The Dangerous Reason This Tourist Hot Spot In Australia Closes For Nearly Half The Year

You enter a dark cave, lit only by a flashlight, listening to water drip from the limestone stalactites onto the ground. What is that thing the flashlight is illuminating in a small crevice on the wall? Is that a ... snake? Wait, what was that noise behind you? Whether you love them or they scare the pants off of you, caves are fascinating places. Humans use them as metaphors for the unknown. Some have been sacred, some have been the site of horrors, and some are just wonderful places to visit.

However, there is a pretty dangerous reason you should never go inside a certain cave tour site in Australia without a guide when it's closed for almost half a year. This place is the Cutta Cutta Caves in Australia's northern region, just under 19 miles south of Katherine, and part of the 1499-hectare Cutta Cutta Caves Nature Park. Let's take a look at the caves, what you need to know before you go, and why you can only enter the Cutta Cutta Caves with a tour (and only during certain months).

What you'll find in the Cutta Cutta Caves

First, let's talk about what you'll find in the cave system. In case you were wondering, Cutta Cutta means "place of many stars" in the language of the Jawoyn, the traditional custodians of the land. This cave was once called "Smith's Cave" at the beginning of the 20th century when a herder with the last name Smith lost some cattle down there. Later, it was used for target practice during WWII, and it was called "16 Mile Cave." In 1967, the place was given to what is now the Parks and Wildlife Service and was renamed Cutta Cutta in 1979. 

The Cutta Cutta Caves are made of limestone or karst, among the only caves of that sort in the region. While exploring, you might even see some fossils of ancient trilobites that were around during their formation. Of course, the caves are home to other creatures as well, including five species of bat (like the ghost bat and orange horseshoe bat), the common brown tree snake, and two species of blind shrimp that live in the water inside. The temperature is lower inside than it is in the very warm northern part of Australia, where the cave system is, and many animals seek it out for just that reason.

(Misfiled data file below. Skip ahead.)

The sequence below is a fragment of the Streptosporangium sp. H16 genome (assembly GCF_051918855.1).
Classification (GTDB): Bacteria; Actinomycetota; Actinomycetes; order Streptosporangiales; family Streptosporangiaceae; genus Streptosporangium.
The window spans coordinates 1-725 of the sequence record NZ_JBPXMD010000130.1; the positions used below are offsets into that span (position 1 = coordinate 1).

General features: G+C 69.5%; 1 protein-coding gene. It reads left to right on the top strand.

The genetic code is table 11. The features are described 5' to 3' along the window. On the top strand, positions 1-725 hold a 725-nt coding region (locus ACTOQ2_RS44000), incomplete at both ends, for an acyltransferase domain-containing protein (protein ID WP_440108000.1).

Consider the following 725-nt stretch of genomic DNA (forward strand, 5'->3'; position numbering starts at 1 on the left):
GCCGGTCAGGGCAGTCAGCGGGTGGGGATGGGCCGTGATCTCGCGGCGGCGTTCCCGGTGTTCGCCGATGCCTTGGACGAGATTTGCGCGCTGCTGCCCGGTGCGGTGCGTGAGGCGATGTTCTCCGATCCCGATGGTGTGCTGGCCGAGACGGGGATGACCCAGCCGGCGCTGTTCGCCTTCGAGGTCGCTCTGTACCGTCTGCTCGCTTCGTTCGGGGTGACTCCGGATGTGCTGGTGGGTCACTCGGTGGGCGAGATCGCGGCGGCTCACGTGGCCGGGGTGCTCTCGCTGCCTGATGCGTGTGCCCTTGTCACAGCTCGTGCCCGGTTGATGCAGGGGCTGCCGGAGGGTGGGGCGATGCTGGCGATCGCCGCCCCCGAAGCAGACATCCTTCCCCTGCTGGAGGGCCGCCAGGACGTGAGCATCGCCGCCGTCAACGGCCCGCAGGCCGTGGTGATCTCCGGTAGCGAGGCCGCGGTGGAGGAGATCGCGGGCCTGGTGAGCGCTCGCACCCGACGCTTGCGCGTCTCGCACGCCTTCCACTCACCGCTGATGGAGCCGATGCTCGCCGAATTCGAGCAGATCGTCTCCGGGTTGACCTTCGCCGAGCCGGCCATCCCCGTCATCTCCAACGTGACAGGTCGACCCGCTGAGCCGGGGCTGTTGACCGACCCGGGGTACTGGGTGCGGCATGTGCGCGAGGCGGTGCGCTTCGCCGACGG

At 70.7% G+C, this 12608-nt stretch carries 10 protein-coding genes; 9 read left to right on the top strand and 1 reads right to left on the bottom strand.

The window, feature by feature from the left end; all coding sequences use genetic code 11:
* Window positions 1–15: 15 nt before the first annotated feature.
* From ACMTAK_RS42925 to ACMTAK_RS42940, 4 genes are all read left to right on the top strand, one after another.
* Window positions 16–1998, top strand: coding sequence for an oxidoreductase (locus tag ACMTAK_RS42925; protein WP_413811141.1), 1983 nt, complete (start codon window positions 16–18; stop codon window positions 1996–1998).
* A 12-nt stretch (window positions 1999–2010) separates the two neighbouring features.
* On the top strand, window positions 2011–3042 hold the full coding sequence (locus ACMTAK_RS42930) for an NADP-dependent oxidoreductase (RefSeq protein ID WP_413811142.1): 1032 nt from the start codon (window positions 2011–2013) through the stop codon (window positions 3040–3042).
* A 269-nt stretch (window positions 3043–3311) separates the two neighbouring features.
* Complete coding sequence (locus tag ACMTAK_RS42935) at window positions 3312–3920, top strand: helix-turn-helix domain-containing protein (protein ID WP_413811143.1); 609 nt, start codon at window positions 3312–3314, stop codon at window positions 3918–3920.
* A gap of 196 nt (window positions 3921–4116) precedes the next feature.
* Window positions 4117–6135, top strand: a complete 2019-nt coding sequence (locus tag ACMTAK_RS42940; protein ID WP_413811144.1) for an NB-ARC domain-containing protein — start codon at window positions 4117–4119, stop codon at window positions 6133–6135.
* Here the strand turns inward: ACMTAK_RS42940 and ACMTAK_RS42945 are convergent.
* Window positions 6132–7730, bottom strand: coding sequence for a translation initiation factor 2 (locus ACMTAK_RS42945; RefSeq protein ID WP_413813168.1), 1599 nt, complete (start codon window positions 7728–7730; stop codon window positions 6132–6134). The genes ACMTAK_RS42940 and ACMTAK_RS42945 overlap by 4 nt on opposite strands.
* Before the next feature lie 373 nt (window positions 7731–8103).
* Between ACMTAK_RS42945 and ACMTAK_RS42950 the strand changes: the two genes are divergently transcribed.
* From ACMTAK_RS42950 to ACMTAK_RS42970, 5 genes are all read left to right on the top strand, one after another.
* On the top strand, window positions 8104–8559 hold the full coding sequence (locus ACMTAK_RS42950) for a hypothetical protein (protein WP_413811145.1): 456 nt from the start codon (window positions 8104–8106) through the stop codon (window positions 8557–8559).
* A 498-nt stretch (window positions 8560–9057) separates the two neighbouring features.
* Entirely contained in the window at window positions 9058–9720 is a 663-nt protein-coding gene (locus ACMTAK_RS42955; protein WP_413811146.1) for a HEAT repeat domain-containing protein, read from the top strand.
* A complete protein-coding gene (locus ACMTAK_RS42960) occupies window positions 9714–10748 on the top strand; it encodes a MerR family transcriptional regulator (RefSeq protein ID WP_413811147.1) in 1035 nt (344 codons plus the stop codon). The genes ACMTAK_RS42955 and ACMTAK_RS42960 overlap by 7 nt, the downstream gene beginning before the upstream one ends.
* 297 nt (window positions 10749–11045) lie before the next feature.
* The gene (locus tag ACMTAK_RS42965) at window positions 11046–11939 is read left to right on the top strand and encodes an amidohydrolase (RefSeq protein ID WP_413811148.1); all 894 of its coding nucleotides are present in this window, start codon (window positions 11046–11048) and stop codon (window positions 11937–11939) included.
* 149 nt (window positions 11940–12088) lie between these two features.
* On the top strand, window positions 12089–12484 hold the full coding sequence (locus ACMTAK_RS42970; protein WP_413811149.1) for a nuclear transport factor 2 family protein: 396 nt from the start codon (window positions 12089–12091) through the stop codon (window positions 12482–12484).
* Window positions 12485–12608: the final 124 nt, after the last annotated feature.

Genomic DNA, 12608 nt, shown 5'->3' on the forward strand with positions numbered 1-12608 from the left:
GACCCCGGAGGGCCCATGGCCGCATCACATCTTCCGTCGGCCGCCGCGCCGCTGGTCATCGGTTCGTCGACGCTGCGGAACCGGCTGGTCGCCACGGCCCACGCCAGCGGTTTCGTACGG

What to know about the Cutta Cutta Caves

The Cutta Cutta Caves have walkways inside, as well as tour guides who know them well, so what is the issue for half the year? It's the weather. These caves flood during the wet season, making it very dangerous to go inside. From April through October, there are tours leaving around every hour from 9 a.m. to 3 p.m., which you can book at the cave kiosk. From November through March, there are none, and you are not permitted to enter alone. (You can check this government parks website to see whether they're open or closed before you go.)

When the tours are running, however, they're a great place to visit with the entire family. You'll hit the ticket kiosk, which also has water, snacks, bathrooms, a picnic area, and things to buy. Then, you'll be taken on a 400-yard walk to the cave entrance. Tourgoers also have the option to take a 710-yard Karst Walk back to the parking area. 

There are a few other things to know about the Cutta Cutta Caves. You can only use a drone here if you have a permit, and those have to be acquired in advance. While you're there, do not touch any rock formations. It's a good idea to bring some bug spray, and you should be wearing closed-toed shoes. It can get chilly down there, so dress in layers.